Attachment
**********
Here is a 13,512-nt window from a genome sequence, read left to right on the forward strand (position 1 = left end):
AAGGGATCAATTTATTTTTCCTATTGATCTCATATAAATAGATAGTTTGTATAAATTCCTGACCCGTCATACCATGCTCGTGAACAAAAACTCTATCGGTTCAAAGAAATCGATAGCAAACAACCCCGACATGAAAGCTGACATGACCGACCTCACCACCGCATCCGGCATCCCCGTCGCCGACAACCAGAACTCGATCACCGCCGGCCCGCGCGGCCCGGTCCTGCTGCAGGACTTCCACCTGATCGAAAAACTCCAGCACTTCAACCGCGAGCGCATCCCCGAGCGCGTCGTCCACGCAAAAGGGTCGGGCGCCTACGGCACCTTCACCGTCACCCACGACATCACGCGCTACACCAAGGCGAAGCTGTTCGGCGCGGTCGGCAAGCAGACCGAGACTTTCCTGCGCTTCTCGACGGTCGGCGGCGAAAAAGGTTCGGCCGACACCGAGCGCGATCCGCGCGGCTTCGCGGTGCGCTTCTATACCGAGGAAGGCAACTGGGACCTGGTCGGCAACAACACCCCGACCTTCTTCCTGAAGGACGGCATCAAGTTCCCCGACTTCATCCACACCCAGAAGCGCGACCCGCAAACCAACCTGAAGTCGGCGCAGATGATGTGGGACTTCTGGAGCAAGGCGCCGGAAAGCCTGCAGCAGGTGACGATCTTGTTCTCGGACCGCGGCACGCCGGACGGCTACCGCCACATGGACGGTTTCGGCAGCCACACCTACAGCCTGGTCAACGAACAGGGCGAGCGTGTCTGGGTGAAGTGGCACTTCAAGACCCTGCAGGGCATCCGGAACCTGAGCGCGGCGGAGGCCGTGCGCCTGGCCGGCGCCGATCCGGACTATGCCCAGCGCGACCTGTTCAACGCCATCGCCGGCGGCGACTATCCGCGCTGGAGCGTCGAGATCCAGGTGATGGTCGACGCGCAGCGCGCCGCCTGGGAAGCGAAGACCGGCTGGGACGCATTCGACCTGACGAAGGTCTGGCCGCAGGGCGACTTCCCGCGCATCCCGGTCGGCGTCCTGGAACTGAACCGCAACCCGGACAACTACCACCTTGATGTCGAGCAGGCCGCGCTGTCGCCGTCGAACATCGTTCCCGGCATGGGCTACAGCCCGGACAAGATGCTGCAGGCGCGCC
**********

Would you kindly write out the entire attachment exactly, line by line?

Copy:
Here is a 13,512-nt window from a genome sequence, read left to right on the forward strand (position 1 = left end):
AAGGGATCAATTTATTTTTCCTATTGATCTCATATAAATAGATAGTTTGTATAAATTCCTGACCCGTCATACCATGCTCGTGAACAAAAACTCTATCGGTTCAAAGAAATCGATAGCAAACAACCCCGACATGAAAGCTGACATGACCGACCTCACCACCGCATCCGGCATCCCCGTCGCCGACAACCAGAACTCGATCACCGCCGGCCCGCGCGGCCCGGTCCTGCTGCAGGACTTCCACCTGATCGAAAAACTCCAGCACTTCAACCGCGAGCGCATCCCCGAGCGCGTCGTCCACGCAAAAGGGTCGGGCGCCTACGGCACCTTCACCGTCACCCACGACATCACGCGCTACACCAAGGCGAAGCTGTTCGGCGCGGTCGGCAAGCAGACCGAGACTTTCCTGCGCTTCTCGACGGTCGGCGGCGAAAAAGGTTCGGCCGACACCGAGCGCGATCCGCGCGGCTTCGCGGTGCGCTTCTATACCGAGGAAGGCAACTGGGACCTGGTCGGCAACAACACCCCGACCTTCTTCCTGAAGGACGGCATCAAGTTCCCCGACTTCATCCACACCCAGAAGCGCGACCCGCAAACCAACCTGAAGTCGGCGCAGATGATGTGGGACTTCTGGAGCAAGGCGCCGGAAAGCCTGCAGCAGGTGACGATCTTGTTCTCGGACCGCGGCACGCCGGACGGCTACCGCCACATGGACGGTTTCGGCAGCCACACCTACAGCCTGGTCAACGAACAGGGCGAGCGTGTCTGGGTGAAGTGGCACTTCAAGACCCTGCAGGGCATCCGGAACCTGAGCGCGGCGGAGGCCGTGCGCCTGGCCGGCGCCGATCCGGACTATGCCCAGCGCGACCTGTTCAACGCCATCGCCGGCGGCGACTATCCGCGCTGGAGCGTCGAGATCCAGGTGATGGTCGACGCGCAGCGCGCCGCCTGGGAAGCGAAGACCGGCTGGGACGCATTCGACCTGACGAAGGTCTGGCCGCAGGGCGACTTCCCGCGCATCCCGGTCGGCGTCCTGGAACTGAACCGCAACCCGGACAACTACCACCTTGATGTCGAGCAGGCCGCGCTGTCGCCGTCGAACATCGTTCCCGGCATGGGCTACAGCCCGGACAAGATGCTGCAGGCGCGCC